ii. "Only at a somewhat later time . . . do the Jewish rabbis appear to have taught that there would be a suffering Messiah (‘Messiah ben Joseph’) as well as a triumphant Messiah (‘Messiah ben Judah’)." (Geldenhuys)
6. (35-43) Jesus heals a blind man.
Then it happened, as He was coming near Jericho, that a certain blind man sat by the road begging. And hearing a multitude passing by, he asked what it meant. So they told him that Jesus of Nazareth was passing by. And he cried out, saying, "Jesus, Son of David, have mercy on me!" Then those who went before warned him that he should be quiet; but he cried out all the more, "Son of David, have mercy on me!" So Jesus stood still and commanded him to be brought to Him. And when he had come near, He asked him, saying, "What do you want Me to do for you?" He said, "Lord, that I may receive my sight." Then Jesus said to him, "Receive your sight; your faith has made you well." And immediately he received his sight, and followed Him, glorifying God. And all the people, when they saw it, gave praise to God.
a. He cried out all the more: The blind man is desperate for Jesus; he won’t be embarrassed, and he won’t be shut up. He knows who Jesus is (Son of David, a Messianic title) and he wants Jesus!
b. Have mercy on me: The blind man knows what he needs from Jesus: mercy. He doesn’t come thinking that God owes him; all he wants from Jesus is mercy.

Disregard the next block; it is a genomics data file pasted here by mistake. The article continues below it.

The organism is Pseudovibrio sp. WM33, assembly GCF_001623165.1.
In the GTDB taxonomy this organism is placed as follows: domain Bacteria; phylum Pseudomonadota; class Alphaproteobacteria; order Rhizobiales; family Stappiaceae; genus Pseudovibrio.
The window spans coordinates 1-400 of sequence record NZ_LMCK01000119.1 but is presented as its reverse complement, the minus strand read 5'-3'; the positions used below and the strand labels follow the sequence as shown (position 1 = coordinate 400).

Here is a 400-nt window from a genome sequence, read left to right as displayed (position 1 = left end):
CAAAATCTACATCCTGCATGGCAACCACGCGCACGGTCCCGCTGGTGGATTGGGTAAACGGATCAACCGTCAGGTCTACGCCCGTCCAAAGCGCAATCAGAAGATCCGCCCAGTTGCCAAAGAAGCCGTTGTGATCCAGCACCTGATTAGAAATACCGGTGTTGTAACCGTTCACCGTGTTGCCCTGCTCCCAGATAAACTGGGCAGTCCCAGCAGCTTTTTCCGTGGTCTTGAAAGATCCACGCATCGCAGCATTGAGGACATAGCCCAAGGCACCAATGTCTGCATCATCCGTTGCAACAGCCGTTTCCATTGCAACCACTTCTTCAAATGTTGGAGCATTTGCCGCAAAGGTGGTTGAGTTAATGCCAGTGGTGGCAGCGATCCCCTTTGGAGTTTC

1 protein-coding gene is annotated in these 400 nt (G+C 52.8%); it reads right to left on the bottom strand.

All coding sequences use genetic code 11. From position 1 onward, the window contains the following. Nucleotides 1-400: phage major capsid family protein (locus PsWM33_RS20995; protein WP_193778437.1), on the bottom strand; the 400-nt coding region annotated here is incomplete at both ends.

c. Why did Jesus ask What do you want Me to do for you? Wasn’t it obvious? Yet, there was real power in the man asking, and in Jesus answering. God may ask you the same question, and we should be able to articulate an answer that glorifies Him!
d. Lord, that I may receive my sight: The blind man knew how to submit to Jesus; he calls Him Lord.
e. Receive your sight; your faith has made you well: How did the faith of the blind man save him?
- Because it was faith that wanted Jesus.
- Because it was faith that knew who He was.
- Because it was faith that knew what he deserved from Jesus.
- Because it was faith that could tell Jesus what it wanted.
- Because it was faith that could call Jesus Lord.
That is saving faith!
f. He received his sight, and followed Him, glorifying God: The blind man, now healed and saved, began to follow Jesus. The way of Jesus became his way - and this is especially significant when we consider that Jesus was on His way towards Jerusalem to die.
©2000 David Guzik - No distribution beyond personal use without permission.